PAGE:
[libre-riscv-dev] [isa-dev] Re: FP transcendentals (trigonometry, root/exp/log) proposal

Jacob Lifshay programmerjake at gmail.com
Thu Aug 8 12:47:22 BST 2019

On Thu, Aug 8, 2019, 04:25 lkcl <luke.leighton at gmail.com> wrote:

> On Thursday, August 8, 2019 at 11:09:28 AM UTC+1, Jacob Lifshay wrote:
> maybe a solution would be to add an extra field to the fp control csr (or
>> isamux?) to allow selecting one of several accurate or fast modes:
> *thinks*... *puzzled*... hardware can't be changed, so you'd need to
> pre-allocate the gates to cope with e.g. UNIX Platform spec (libm
> interoperability), so why would you need a CSR to switch "modes"?

> ah, ok, i think i got it, and it's [potentially] down to the way we're
> designing the ALU, to enter "recycling" of data through the pipeline to
> give better accuracy.
> are you suggesting that implementors be permitted to *dynamically* alter
> the accuracy of the results that their hardware produces, in order to
> comply with *more than one* of the [four so far] proposed Platform Specs,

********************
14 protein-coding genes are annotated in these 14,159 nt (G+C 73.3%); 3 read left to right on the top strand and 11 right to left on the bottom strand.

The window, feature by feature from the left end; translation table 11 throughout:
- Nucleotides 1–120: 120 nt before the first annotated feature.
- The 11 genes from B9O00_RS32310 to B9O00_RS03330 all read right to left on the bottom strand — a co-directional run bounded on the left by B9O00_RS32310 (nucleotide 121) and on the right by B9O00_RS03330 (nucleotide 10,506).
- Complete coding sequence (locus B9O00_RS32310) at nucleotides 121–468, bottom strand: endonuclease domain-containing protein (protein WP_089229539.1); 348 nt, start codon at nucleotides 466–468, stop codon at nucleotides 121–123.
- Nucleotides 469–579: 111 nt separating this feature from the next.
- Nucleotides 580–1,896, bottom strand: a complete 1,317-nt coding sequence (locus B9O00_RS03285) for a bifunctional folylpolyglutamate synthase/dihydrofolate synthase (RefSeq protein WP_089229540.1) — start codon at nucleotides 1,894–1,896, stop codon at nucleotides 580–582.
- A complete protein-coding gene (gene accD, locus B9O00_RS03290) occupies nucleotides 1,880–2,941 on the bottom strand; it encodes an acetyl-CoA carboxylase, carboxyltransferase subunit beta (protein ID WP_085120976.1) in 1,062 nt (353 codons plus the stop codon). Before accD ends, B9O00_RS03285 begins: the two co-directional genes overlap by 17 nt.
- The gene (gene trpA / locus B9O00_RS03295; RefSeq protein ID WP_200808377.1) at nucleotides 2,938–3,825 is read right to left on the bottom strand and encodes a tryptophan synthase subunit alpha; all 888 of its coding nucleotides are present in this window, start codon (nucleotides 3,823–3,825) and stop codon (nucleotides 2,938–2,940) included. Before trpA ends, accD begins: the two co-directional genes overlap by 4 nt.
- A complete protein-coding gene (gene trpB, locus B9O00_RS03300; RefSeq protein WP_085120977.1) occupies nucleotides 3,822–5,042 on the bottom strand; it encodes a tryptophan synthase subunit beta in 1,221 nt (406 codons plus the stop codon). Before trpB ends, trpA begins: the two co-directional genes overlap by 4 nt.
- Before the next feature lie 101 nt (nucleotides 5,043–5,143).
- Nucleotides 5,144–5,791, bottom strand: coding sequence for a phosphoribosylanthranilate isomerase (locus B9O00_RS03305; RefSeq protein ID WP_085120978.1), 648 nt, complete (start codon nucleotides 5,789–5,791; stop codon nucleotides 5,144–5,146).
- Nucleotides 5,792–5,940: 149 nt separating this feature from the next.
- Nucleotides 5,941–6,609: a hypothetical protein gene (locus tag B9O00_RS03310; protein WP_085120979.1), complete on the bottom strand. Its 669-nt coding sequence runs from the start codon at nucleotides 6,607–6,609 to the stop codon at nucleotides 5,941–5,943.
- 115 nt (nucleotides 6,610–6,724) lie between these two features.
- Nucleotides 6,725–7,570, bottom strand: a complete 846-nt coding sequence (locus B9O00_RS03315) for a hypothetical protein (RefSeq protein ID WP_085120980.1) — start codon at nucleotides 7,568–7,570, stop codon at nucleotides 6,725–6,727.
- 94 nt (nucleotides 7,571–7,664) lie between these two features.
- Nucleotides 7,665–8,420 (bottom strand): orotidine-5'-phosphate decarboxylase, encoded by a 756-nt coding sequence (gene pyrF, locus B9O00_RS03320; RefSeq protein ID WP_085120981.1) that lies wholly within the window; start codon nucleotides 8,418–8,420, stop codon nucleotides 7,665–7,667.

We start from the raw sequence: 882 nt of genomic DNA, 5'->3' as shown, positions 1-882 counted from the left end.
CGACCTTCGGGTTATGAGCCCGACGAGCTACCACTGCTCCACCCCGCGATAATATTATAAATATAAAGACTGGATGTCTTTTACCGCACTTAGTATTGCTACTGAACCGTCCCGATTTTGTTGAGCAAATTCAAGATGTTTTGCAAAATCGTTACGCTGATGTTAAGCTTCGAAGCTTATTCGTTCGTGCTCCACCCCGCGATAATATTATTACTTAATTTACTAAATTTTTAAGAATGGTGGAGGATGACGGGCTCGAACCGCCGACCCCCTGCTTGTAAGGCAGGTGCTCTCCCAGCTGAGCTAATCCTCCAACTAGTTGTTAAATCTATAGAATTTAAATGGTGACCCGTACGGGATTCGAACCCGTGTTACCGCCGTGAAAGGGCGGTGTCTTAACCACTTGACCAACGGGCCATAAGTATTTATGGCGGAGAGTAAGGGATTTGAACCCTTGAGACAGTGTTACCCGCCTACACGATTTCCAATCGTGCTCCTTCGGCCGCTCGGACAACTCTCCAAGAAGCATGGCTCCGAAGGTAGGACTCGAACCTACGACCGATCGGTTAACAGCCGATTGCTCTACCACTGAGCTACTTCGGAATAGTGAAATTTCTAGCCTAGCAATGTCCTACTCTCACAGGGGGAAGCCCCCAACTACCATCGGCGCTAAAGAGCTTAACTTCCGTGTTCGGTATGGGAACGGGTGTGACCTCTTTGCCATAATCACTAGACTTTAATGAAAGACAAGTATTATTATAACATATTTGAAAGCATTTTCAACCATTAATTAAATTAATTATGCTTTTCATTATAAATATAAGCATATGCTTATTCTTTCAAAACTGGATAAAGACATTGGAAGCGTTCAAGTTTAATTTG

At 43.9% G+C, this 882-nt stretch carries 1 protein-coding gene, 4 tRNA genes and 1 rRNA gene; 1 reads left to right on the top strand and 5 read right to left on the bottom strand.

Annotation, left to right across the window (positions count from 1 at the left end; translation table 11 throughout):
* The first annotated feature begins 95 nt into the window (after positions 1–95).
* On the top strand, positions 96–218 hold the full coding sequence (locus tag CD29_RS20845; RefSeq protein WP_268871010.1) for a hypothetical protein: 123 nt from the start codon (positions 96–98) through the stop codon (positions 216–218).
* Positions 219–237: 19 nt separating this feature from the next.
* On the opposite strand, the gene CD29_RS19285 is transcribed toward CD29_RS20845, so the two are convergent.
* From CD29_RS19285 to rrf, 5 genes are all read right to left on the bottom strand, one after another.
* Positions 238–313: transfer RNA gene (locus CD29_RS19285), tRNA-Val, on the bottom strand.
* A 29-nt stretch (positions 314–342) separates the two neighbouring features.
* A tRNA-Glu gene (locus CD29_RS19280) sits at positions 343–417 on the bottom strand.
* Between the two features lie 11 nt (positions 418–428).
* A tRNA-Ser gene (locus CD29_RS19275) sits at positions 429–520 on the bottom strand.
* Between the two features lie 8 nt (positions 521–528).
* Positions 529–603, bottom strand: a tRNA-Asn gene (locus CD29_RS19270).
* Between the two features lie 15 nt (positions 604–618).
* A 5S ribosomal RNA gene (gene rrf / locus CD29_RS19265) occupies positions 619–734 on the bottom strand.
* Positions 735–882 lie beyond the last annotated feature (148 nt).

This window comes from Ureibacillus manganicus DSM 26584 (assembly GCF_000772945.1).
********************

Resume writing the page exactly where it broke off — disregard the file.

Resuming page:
> *at runtime*?

also, having explicit mode bits allows emulating more accurate operations
when the HW doesn't actually implement the extra gates needed.
This allows greater software portability (allows converting a libm call
into a single instruction without requiring hw that implements the required

> thus, for example, our hardware would (purely as an example) be optimised
> to produce OpenCL-compliant results during "3D GPU Platform mode", and as
> such would need less gates to do so.  HOWEVER, for when that exact same
> hardware was used in the GNU libm library, it would set "UNIX Platform FP
> hardware mode", and consequently produce results that were accurate to UNIX
> Platform requirements (whatever was decided - IEEE754, 0.5 ULP precision,
> etc. etc. whatever it was).
> in this "more accurate" mode, the latency would be increased... *and we
> wouldn't care* [other implementors might], because it's not
> performance-critical: the switch is just to get "compliance".
> that would allow us to remain price-performance-watt competitive with
> other GPUs, yet also meet UNIX Platform requirements.
> something like that?

I do think that there should be an exact-rounding mode even if the UNIX
platform doesn't require that much accuracy, otherwise, HPC implementations
(or others who need exact rounding) will run into the same dilemma of
needing more instruction encodings again.


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